Since 1983, the Peconic Land Trust has worked with landowners to help plan and accomplish conservation projects that meet their goals and financial needs. The Peconic Land Trust creates partnerships with landowners, communities and all levels of government to develop win-win solutions that conserve land while respecting the rights of the individual and the interests of the public.
The following are general guidelines the Peconic Land Trust uses when working with landowners to determine appropriate land conservation methods and on-going stewardship of conserved lands
Understand the Land to be Protected
As land is artificially divided, property lines rarely conform to significant natural features, much less habitats or scenic vistas. This being the case, the Trust analyzes each project by looking at the property’s existing conditions, natural features, and surrounding land uses.
Learn more about the Criteria for Conservation Projects the Peconic Land Trust uses to conserve working farms and natural lands and the various options available to landowners to achieve their conservation goals.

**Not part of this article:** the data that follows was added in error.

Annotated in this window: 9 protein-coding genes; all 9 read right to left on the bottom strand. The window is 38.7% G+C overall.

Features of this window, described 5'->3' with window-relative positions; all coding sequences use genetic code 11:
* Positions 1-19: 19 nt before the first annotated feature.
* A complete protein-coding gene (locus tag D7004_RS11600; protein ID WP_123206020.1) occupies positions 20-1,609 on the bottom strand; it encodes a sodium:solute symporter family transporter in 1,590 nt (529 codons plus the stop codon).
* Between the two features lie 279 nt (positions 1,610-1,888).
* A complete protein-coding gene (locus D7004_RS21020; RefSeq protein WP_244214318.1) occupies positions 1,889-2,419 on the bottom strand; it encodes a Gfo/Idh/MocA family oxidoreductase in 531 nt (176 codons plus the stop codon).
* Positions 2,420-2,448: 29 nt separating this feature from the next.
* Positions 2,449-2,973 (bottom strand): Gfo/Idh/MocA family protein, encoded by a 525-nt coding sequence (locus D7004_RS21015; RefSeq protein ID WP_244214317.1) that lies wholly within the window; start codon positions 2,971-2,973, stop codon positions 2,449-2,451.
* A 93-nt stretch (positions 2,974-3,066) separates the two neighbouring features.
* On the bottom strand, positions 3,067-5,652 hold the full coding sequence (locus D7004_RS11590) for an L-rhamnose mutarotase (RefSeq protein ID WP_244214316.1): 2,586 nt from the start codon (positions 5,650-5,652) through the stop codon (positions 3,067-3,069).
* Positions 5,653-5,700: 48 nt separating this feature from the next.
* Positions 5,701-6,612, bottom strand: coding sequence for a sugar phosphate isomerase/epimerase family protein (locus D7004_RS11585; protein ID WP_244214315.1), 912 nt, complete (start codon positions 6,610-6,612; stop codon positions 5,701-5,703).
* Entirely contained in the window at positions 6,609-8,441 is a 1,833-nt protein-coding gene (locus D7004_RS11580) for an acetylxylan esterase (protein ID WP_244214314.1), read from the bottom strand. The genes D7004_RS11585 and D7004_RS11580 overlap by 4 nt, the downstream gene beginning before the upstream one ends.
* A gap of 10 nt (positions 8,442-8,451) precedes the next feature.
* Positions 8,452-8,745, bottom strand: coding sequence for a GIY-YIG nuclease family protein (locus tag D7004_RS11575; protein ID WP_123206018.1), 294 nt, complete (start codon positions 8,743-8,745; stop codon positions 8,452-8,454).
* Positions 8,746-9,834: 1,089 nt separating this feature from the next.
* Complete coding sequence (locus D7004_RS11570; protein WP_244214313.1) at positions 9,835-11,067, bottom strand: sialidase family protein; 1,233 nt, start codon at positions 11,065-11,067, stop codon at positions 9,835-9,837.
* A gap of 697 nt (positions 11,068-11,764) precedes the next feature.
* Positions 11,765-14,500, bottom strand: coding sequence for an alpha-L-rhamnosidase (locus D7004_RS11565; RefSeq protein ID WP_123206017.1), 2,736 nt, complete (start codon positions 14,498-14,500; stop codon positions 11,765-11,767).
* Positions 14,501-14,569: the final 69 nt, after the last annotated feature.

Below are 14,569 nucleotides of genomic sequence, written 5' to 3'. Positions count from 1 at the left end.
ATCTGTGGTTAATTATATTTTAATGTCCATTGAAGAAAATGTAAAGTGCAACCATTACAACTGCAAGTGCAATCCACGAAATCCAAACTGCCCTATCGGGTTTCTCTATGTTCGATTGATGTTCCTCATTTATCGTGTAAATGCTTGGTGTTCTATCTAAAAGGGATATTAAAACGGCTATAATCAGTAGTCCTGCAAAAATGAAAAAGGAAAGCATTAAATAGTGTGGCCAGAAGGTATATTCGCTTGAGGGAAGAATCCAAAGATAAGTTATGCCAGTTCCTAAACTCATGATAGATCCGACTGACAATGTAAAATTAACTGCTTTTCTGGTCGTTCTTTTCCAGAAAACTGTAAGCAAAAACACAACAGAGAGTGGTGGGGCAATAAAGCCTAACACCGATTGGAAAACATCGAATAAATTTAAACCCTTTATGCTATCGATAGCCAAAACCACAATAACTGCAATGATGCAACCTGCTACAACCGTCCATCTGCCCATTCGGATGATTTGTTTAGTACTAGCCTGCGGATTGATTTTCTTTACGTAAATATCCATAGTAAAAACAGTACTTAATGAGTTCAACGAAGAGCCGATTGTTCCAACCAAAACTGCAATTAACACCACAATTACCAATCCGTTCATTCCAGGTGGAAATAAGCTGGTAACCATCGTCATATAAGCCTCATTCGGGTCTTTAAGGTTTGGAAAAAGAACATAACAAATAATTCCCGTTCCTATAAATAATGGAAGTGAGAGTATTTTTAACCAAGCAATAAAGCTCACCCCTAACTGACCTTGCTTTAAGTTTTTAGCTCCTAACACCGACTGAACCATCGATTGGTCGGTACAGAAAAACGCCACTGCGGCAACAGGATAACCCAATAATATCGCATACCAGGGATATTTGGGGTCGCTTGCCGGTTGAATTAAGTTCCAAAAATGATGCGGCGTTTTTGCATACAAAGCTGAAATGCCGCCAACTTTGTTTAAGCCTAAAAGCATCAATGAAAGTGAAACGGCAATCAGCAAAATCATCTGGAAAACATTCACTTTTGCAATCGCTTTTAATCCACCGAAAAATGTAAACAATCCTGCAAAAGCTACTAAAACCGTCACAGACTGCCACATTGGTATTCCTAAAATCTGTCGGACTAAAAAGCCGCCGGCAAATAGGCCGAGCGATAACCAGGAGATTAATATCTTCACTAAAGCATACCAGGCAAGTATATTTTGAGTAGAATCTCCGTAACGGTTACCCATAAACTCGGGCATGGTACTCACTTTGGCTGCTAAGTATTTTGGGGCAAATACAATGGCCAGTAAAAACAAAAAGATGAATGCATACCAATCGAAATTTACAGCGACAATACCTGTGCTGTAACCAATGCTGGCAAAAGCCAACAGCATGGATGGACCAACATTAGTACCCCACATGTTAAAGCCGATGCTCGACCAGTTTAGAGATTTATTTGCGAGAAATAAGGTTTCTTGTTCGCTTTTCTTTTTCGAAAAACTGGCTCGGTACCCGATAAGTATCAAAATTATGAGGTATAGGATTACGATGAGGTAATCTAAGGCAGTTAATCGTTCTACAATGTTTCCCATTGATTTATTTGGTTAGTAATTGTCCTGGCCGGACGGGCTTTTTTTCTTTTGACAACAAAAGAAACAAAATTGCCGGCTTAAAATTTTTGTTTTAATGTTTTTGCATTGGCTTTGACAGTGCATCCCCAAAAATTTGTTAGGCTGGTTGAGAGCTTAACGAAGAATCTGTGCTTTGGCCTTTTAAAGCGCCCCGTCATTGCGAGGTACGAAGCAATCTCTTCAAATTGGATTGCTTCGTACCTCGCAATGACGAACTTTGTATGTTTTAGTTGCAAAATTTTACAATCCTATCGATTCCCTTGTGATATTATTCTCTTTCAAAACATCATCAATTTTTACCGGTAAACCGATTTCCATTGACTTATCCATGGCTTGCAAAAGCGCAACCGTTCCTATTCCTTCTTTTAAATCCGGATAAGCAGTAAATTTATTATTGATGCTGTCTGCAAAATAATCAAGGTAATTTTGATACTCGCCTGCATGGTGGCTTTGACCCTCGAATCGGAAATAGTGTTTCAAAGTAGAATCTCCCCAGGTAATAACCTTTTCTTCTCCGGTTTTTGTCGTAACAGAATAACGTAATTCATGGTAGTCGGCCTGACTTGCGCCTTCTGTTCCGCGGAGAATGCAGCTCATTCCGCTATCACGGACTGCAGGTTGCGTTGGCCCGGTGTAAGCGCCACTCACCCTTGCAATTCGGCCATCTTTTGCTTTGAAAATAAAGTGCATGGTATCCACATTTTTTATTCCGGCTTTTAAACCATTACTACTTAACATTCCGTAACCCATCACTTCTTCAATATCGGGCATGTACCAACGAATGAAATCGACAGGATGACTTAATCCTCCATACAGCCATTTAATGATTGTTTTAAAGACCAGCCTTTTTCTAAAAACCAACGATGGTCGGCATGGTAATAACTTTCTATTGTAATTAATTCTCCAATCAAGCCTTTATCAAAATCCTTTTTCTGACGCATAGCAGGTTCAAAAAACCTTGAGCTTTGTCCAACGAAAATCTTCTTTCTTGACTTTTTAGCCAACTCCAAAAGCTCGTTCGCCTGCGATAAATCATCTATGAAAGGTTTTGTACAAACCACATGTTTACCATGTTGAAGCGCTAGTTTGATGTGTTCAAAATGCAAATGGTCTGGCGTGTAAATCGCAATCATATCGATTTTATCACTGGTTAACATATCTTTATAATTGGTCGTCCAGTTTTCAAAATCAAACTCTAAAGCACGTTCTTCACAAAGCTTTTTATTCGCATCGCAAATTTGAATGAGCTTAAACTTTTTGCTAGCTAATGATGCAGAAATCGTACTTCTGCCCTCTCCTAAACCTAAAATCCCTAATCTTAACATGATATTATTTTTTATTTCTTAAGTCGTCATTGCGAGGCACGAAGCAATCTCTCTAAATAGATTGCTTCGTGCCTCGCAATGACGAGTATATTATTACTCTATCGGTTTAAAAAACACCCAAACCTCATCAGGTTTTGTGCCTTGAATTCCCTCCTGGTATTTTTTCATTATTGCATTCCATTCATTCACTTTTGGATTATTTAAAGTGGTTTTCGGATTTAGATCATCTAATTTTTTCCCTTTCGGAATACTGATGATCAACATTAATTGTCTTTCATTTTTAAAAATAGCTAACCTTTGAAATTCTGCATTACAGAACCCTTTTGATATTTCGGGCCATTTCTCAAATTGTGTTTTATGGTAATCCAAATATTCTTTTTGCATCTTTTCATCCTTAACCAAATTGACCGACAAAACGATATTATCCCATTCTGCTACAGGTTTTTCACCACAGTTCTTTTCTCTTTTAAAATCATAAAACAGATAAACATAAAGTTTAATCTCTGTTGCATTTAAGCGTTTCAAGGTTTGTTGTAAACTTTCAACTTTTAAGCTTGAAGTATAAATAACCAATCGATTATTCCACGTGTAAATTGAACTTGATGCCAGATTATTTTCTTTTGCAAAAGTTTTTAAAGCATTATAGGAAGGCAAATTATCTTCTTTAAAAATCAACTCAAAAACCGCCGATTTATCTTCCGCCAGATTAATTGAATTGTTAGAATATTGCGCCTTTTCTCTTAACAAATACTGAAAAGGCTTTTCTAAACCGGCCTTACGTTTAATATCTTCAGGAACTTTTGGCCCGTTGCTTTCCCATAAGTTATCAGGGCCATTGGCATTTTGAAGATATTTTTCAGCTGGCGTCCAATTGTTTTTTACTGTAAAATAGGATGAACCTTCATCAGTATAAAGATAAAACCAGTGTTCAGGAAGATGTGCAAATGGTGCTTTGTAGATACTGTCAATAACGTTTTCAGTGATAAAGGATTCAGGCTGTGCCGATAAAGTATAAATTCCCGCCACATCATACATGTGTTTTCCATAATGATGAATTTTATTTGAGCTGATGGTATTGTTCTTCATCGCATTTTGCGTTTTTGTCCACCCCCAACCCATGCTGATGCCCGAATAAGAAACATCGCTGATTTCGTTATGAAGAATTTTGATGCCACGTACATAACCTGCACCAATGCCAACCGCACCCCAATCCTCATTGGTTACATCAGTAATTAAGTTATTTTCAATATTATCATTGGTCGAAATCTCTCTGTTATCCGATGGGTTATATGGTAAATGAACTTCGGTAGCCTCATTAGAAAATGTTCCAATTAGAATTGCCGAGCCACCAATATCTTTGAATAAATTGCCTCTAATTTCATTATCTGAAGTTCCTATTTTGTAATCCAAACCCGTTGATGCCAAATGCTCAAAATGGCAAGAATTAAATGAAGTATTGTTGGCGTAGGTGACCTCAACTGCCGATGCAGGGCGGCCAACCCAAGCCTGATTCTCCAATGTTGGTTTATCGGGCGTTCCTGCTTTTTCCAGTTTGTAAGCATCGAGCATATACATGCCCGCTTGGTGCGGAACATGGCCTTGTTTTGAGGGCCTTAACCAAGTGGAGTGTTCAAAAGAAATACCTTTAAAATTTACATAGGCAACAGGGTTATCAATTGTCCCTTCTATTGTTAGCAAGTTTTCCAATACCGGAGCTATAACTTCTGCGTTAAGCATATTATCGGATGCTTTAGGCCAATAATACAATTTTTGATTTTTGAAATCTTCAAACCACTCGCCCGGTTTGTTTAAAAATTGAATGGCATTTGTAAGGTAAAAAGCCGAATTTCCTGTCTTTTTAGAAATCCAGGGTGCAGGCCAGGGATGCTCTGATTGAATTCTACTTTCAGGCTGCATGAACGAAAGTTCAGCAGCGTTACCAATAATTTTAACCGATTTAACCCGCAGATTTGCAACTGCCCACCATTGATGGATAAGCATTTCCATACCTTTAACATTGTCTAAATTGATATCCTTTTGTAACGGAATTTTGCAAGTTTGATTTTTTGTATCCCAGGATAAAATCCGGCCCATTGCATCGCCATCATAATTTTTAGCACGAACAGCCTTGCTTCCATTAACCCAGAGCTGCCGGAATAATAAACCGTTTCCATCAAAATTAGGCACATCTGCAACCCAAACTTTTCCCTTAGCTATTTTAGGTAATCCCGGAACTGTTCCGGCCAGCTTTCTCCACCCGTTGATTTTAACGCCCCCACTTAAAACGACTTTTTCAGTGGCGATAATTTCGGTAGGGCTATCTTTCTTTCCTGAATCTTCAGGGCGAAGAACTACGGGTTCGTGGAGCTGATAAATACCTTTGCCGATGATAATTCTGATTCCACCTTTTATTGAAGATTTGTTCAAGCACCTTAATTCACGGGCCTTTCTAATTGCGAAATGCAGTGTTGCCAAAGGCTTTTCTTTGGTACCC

Understand the Goals and Circumstances of the Landowner
In order to preserve land, it is essential to understand the goals, needs, and circumstances of a landowner. For example, if a landowner desires to pass land on to the next generation and has strong conservation interests, it may be possible to preserve the land at no public cost through the use of a conservation easement to a private conservation organization. If a landowner is strictly interested in realizing the equity within the land, a limited development approach may preserve the most significant portion of the parcel, while providing the landowner with a reasonable financial return. The Peconic Land Trust’s Work with Landowners.
Devote the Resources Necessary to Actively Manage Protected Land
During the process of land conservation, it is important to understand and account for the financial resources needed to effectively manage the conserved land, including:
- the basic maintenance of land, including regular monitoring of the land, posting, clean-up, etc.;
- the restoration and enhancement of natural features such as agricultural soils, wetlands, and habitats; and
- the extent and nature of public access, including the construction and maintenance of improvements such as trails and other facilities.
A comprehensive stewardship management plan will address these and other concerns upfront.
For more information, please contact Melanie Cirillo, Director of Conservation Planning at 631.283.3195.